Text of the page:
These voice recordings aren’t the only way Noe embeds his personal experiences into his music. For instance, the very last track titled “(Goodnight)” comes from a sentimental mood. “It’s sort of a hidden track on that at the very end - and that’s kind of an ode to my daughter. I was sitting out one night with my daughter and we were stargazing out in the middle of nowhere and we were by a lake so you can hear the crickets and water in that track. That was a really nice memory - we stayed out there for hours. It was cool. I went home that night and started making mad songs,” he says. 

Chameleon Sessions’ thoughtfulness can be found throughout Vanilla. It’s full of smooth transitions and warm textures - interludes and skits usher us through wholly diverse tracks. The album opens with a 40s style radio interview where somebody is asked the question: “What do you think vanilla holds for you?” to which the man responds, “I hope it’s dope.” Then suddenly the album’s music begins with the track “Out of the Chasm.” Chameleon Sessions' affinity for transitional elements becomes apparent as the dawning of this track morphs its anticipatory rhodes piano along with its flutes and voices to create a churning rise of textures, melodies and rhythms that set the tone for the following songs. The next track, “Bueno ‘pa Gosar,” introduces some brighter energy as percussion grooves push us along to familiar flute, voice and synth elements. It’s this cohesiveness of tones and arrangements that provide Vanilla’s smooth playthrough. The title track is a perfect example of how this beat smith is able to keep us engaged in the song by continually growing and changing the sounds we hear until our entire listening experience is in a state of transformation.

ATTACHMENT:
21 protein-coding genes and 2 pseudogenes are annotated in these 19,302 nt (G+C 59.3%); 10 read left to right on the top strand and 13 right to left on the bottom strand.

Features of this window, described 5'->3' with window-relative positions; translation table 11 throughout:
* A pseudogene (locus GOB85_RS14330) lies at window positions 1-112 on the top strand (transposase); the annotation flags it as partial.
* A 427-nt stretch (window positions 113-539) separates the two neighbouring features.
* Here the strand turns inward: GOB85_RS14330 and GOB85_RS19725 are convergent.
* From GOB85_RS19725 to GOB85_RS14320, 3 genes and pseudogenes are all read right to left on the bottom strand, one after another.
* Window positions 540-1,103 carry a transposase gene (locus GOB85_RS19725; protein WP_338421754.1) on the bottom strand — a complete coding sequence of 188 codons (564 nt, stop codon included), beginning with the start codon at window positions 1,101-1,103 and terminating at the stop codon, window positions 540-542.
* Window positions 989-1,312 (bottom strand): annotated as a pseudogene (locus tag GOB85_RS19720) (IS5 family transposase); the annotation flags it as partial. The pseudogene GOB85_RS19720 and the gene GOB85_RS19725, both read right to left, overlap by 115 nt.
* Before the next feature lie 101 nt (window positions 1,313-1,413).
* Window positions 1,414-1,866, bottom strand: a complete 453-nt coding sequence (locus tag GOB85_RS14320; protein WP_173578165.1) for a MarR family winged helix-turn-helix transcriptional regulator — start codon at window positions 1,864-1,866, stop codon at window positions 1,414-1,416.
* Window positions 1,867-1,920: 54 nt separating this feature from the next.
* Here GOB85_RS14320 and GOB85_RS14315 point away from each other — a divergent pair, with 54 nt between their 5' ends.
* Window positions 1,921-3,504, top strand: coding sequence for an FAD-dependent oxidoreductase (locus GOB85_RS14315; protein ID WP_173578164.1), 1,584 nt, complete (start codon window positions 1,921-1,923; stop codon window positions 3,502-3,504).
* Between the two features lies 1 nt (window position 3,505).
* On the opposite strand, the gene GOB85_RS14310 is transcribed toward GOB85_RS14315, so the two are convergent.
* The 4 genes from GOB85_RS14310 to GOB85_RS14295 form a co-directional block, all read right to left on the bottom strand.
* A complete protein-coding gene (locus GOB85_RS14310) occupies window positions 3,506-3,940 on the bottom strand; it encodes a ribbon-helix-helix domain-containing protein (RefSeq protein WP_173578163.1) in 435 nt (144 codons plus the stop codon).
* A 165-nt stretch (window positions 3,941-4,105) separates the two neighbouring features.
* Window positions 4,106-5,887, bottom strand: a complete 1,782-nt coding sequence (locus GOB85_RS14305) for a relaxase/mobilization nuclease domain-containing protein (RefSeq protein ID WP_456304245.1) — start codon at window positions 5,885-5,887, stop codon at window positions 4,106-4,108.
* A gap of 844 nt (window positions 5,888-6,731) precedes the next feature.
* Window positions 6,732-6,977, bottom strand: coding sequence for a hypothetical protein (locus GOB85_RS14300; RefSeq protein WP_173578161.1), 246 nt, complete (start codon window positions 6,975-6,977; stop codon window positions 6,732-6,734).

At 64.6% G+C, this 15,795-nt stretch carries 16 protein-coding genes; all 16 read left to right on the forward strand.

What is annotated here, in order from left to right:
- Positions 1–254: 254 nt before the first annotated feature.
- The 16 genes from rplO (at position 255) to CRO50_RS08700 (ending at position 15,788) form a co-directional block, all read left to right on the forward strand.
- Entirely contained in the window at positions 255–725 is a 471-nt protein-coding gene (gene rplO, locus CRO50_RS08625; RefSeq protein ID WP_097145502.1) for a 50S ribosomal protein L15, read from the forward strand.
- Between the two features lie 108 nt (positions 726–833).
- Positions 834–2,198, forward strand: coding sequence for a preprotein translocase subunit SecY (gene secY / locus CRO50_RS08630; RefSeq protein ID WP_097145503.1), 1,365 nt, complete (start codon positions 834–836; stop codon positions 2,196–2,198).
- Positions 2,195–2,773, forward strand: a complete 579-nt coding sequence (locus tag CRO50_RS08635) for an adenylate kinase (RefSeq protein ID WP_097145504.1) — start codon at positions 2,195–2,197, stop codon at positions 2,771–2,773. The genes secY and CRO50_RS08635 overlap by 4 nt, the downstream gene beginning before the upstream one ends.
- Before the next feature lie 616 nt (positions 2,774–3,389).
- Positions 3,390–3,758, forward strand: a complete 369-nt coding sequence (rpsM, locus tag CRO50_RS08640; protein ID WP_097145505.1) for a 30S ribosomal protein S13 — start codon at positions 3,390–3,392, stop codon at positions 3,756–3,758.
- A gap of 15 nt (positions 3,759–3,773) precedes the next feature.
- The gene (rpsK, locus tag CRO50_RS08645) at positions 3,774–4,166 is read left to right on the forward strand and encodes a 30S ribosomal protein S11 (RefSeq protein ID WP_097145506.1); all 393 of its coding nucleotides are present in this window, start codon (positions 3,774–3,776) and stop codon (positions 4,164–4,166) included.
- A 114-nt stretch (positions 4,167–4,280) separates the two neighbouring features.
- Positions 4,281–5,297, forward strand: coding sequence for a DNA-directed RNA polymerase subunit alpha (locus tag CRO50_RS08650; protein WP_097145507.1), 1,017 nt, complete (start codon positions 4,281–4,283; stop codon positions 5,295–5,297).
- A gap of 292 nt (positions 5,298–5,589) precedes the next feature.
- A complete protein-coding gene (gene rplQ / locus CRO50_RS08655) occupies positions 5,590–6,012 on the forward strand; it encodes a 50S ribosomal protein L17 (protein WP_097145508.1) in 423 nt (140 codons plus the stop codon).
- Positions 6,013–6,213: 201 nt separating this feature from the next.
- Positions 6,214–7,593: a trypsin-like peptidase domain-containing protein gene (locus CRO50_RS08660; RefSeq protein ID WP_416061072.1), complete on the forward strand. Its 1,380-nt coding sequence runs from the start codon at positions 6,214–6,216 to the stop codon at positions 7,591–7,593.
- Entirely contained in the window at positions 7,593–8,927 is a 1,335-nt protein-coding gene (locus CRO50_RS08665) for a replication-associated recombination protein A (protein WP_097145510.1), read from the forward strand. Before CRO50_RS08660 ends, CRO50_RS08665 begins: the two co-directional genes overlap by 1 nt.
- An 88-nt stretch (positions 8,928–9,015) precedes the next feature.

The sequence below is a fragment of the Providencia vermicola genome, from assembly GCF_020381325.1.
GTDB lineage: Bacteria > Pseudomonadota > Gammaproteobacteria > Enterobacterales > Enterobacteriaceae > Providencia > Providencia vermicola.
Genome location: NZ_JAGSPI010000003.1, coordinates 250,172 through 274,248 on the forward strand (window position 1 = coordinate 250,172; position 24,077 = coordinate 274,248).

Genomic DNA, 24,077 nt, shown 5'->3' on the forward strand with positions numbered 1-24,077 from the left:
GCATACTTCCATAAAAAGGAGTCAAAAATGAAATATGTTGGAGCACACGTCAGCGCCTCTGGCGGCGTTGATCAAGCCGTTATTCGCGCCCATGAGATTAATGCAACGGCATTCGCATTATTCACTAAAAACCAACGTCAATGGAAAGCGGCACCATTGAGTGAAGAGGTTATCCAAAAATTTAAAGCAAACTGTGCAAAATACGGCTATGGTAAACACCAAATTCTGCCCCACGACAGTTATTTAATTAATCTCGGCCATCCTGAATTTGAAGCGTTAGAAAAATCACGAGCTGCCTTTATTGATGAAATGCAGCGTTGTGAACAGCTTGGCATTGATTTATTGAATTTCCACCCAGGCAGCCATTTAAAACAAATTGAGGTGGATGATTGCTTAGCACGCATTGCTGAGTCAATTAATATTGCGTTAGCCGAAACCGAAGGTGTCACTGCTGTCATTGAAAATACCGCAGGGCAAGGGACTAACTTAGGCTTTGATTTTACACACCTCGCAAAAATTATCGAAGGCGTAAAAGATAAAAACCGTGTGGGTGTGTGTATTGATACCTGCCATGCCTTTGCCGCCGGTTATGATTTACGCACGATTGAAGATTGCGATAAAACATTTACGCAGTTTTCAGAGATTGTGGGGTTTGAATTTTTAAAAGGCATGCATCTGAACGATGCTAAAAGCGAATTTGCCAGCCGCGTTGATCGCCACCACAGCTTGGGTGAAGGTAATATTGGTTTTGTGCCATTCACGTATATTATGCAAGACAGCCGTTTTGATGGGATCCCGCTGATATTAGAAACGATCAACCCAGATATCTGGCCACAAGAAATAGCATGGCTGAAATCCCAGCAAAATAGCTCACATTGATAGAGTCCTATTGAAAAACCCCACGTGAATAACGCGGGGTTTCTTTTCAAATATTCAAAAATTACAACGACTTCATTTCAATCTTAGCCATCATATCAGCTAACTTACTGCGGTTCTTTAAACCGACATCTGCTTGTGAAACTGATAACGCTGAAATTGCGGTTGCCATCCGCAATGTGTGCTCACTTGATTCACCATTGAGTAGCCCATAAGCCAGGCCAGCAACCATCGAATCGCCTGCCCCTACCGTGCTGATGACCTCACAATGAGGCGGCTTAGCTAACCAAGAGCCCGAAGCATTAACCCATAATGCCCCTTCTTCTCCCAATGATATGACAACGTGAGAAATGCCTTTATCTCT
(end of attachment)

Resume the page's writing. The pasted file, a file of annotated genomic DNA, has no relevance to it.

One of my favorite parts of the album is the complementary tone between the interlude “On Hold for that Grub Cheque,” and the funky groove “Safeway Shopping.” It serves as a perfect introduction for a track that showcases Chameleon Session’s ability to layer drum breaks as effectively as he can drum out unique rhythms. There are other moments on the album like in the track, “The Silver Beat Matter,” where the narrative takes full control and the listener can immerse themselves into another place and time entirely. 

After listening through this fourth full length album by Chameleon Sessions, it’s clear that his influence and inspiration is in wide array. It’s interesting how a creator’s “influence,” is absorbed from the totality of his/her life. He told me that he takes huge inspiration from bands like The Flaming Lips and that his mother’s record collection introduced him to bands like Led Zeppelin as much as his father’s record collection helped him discover Mexican groups from the 70s like Los Pasteles Verdes or Los Angeles Negros. He urged me to check out the 2001 project Vocal Studies + Uprock Narratives by Prefuse 73 because it ultimately changed his idea of what a hip/hop beat could be considered. He told me of the 90s rap groups he listened to as well as his more contemporary music influences from labels like Warp Records. 

All in all, Chameleon Sessions stays true to allowing himself to be driven by what he is creating. And if you know anything about life, you’ll understand that the creative spirit is always changing. Truly, we can expect something refreshing and different from Chameleon Sessions as he continues to pursue the paths his creations have led him down. 

Follow Chameleon Sessions on his site, FB, IG and Twitter.

Listen to 'Vanilla' below: